- March 14, 2018
- Posted by: Admin
- Category: Company News, Innovation, Purchasing
Battery storage continues to advance in real and projected terms. On March 13, 2018 Volkswagen AG announced a $25 billion purchase of batteries from Samsung SDI Co., LG Chem Ltd, and Contemporary Amperex Technologies Ltd to backstop approximately 3 million electric vehicles scheduled to be produced through the end of 2022. This compares with Telsa’s $17.5 billion purchase of batteries from Panasonic for a comparable timeframe. Overall, Volkswagen indicated that they plan on purchasing 50 billion Euros in batteries for their electric vehicle production through 2025. These actions support GW factory level production of Lithium Ion batteries and enable costs to decrease in other sectors to wide-spread adoption levels.
Regarding the electricity sector, IHS Markit predicts an international 26 GWh battery storage market to develop between 2018-2025, with costs dropping by 31% by 2021. GTM predicts 8% per year decline in storage system costs from 2018 until 2022 and a market in the US 6 times the current market size over the next 5 years. Higher cobalt and lithium prices are cited as slowing price declines from 2015-2016 rate of change levels which saw declines in the 24% range. However, balance of system costs are cited by some as 40% to 70% of overall system installations costs. In an effort to lower overall system costs, as well as realizing other benefits (such as time-shifting, ramping, and distribution network support), IHS Markit believes 40% of the utility storage pipeline is in combination with solar.
Australia has announced a 2.1 GW storage pipeline paired with solar. And while it involves a number of early stage activities, if realized, it would be very ambitious. Fluence, the joint company of AES and Siemens, has announced a 100 MW-400 MWh battery in Long Beach, CA one of the largest battery system announced and under development. And Telsa’ South Australia Hornsdale 100 MW-129 MWh Power Reserve Facility is a tribute to what can be accomplished in a short period of time, when needed. GE’s new Reservoir containerized product 1.2 MW, 4 MWh that ships complete advertises a 50% reduction in installation time with orders for 20 MW reported in early March 2018.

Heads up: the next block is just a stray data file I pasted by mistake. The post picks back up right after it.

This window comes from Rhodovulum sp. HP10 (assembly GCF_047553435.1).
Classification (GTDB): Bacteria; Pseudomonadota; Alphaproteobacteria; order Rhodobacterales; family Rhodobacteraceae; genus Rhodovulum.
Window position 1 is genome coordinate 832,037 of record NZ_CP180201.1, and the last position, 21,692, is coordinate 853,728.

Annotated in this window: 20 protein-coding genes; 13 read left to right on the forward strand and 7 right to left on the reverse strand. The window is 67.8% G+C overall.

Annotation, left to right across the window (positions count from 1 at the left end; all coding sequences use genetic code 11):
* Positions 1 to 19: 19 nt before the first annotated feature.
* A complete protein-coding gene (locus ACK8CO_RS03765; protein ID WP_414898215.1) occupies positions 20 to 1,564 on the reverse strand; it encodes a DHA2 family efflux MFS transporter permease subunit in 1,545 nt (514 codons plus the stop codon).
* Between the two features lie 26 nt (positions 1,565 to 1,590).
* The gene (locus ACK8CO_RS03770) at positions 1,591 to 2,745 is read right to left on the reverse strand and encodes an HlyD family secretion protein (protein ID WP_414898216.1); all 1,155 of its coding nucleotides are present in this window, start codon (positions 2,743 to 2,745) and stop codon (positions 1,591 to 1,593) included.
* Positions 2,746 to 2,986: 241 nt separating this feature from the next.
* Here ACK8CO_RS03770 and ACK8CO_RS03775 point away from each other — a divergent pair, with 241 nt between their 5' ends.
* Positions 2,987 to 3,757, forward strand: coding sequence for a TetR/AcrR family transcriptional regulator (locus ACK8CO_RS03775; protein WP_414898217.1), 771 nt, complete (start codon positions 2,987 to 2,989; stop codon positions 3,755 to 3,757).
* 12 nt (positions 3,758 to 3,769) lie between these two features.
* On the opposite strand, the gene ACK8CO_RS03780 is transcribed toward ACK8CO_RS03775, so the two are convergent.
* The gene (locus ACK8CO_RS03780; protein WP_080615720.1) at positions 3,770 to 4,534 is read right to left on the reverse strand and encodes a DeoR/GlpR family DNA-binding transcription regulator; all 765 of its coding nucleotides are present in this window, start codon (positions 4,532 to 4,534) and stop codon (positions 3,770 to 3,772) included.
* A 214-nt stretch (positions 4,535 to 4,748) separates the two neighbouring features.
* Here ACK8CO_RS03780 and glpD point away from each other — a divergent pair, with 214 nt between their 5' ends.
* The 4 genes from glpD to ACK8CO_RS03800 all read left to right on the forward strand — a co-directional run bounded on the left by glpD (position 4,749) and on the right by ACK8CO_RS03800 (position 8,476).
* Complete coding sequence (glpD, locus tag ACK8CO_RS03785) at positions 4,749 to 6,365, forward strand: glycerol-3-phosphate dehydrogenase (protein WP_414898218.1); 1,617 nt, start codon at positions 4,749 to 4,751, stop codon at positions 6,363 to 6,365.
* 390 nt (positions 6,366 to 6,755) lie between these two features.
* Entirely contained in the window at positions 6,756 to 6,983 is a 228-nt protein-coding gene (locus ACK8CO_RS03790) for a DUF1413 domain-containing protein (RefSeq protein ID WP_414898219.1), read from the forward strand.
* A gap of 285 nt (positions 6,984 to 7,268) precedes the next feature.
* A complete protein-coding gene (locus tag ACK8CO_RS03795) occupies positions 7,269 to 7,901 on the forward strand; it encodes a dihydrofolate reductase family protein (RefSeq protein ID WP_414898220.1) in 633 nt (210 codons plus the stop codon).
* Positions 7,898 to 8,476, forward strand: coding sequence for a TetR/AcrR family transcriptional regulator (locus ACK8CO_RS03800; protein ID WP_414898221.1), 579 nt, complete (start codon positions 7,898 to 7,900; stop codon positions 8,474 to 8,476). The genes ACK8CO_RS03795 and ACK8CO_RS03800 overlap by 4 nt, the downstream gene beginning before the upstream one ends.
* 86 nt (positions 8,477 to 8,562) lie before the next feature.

Innovative battery solutions have been highlighted at Energy Storage Europe and PV Magazine’s Storage Highlights jury selection of the top storage concepts, which included: Younicos’ 4 MW gas-turbine hybrid 9 MW-6.5 MWh battery that provides optimized continuous power; E3/DC’ new power inverters to obtain better control of state of charge and Fraunhofer ISE’ power electronics efficiencies in converting lower voltages to high voltages, as well as SMA’s Medium Voltage Power Station of 5.5 MW that offers the equivalent of rotating mass inertia responses, and distribution level solutions by German EPC Smart Power. To encourage battery storage innovation, Enel has recently placed on their web site an invitation for new energy storage solutions to attract and reward new storage innovation proposals/concepts.
In the US in late February, the Brattle Group provided an analysis of storage that cited a potential 50 GW storage market size if state policies were aligned with proper storage incentives. Brattle was complementary of FERC Order 841 which asks regional transmission organizations to properly consider and value storage in their tariffs/operations. While this is a first step in realizing the full value proposition of storage at the grid level, states need to take an active regulatory roll to realize the full potential of storage to the grid and for behind the meter customers. Similarly, the IRS provided encouragement in a private letter ruling allowing a battery storage project charged by solar to receive a 30% solar investment tax credit 1 year after the solar project was built. Overall, many positive developments to encourage storage in early 2018 and many more needed to realize its potential.